Applying the same format to a new facility, this refreshing approach to troubled youth remains compelling.
The first season of Girls Incarcerated debuted last March. We reviewed it, we liked it, and as the comments of support for the show and the troubled teen girls it followed began to pile up beneath the article, it became pretty clear that its unique approach to prison life was a successful one. Many commenters wanted to personally reach out and adopt some of the girls featured. When Madison Juvenile Correctional Facility in Indiana, where Season 1 of Girls Incarcerated was filmed, was shut down, many lamented the fact we wouldn’t get a second season. Rejoice, then, since Girls Incarcerated Season 2 debuted on Netflix today, in a different facility, with a new crop of girls, but with the same refreshing approach to rehabilitation.
Girls Incarcerated Season 2 doesn’t wipe the slate clean completely, though. LaPorte Juvenile Correctional Facility, where the eight new episodes are set, was stocked with high-risk inmates who were moved from Madison after various reforms reduced the state’s imprisoned youth by over half. It feels, in many ways, like an organic outgrowth of that first season, proof that its empathetic and encouraging yearn for change can have results.
That empathy is still central to the show’s identity. You’d be forgiven for forgetting that some of these girls are inmates at all, so similar are they to ordinary teens in any other environment. Which is the point, obviously. These are ordinary teens, with the same dreams, ambitions, and anxieties. The difference is that, for various reasons, they have been ensnared in an opportunistic and capitalistic for-profit prison system — no, not by accident, but often thanks to forces outside their control.
Girls Incarcerated Season 2 recognizes the perils of prison officials who stand to profit from their facilities remaining full, and of harshly inflated sentences for relatively petty crime, and while it doesn’t absolve its subjects of personal responsibility, it also positions them within a broader system within which their criminality isn’t inherent, but part of a cycle that can be at worst interrupted and at best broken completely. It isn’t a coincidence that the various social factors that contribute to misbehavior among youth — lack of education, relative poverty, domestic abuse — remain consistent all over the world, nor that any attempts to address the matter earlier rather than later tends to see dramatic results.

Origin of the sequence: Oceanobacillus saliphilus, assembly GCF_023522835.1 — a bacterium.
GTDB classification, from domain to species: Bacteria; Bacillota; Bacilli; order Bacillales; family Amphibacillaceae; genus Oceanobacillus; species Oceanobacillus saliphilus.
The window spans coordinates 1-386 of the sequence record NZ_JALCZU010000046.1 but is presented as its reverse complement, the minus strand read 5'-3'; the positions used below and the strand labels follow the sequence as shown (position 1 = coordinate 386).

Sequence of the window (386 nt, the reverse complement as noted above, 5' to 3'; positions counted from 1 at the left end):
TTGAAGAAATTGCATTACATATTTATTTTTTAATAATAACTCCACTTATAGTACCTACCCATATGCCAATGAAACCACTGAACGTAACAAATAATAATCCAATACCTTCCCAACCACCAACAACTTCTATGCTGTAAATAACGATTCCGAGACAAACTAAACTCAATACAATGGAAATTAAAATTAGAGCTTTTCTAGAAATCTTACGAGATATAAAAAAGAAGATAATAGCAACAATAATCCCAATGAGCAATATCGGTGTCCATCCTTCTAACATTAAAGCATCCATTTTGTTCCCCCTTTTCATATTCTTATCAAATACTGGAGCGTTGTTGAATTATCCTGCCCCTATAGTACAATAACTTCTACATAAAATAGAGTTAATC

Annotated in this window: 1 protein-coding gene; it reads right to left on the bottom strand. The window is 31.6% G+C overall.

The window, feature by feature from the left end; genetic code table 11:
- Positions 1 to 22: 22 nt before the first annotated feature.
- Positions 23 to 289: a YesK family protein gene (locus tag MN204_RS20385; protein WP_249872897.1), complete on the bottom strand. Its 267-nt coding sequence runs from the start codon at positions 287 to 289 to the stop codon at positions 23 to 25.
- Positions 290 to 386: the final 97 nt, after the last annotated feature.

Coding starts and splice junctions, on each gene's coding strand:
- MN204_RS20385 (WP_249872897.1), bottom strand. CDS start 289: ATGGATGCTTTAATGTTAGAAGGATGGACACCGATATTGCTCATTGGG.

This is why Girls Incarcerated Season 2 places such focus on education and positive role models, on referring to the girls as students rather than inmates, on giving them structure and a long-term goal and a purpose beyond simply serving their sentence. And it’s also, again not coincidentally, the reason why so many people became so enamored with the girls in the first season, and will presumably do so in the second. This is a prison-set docuseries quite unlike any other, one which doesn’t see crime among youth as inevitable, doesn’t consider its subjects as less-than-human or beyond reform, and recognizes that imprisonment can be not just a punishment but an opportunity for growth, change, and progress.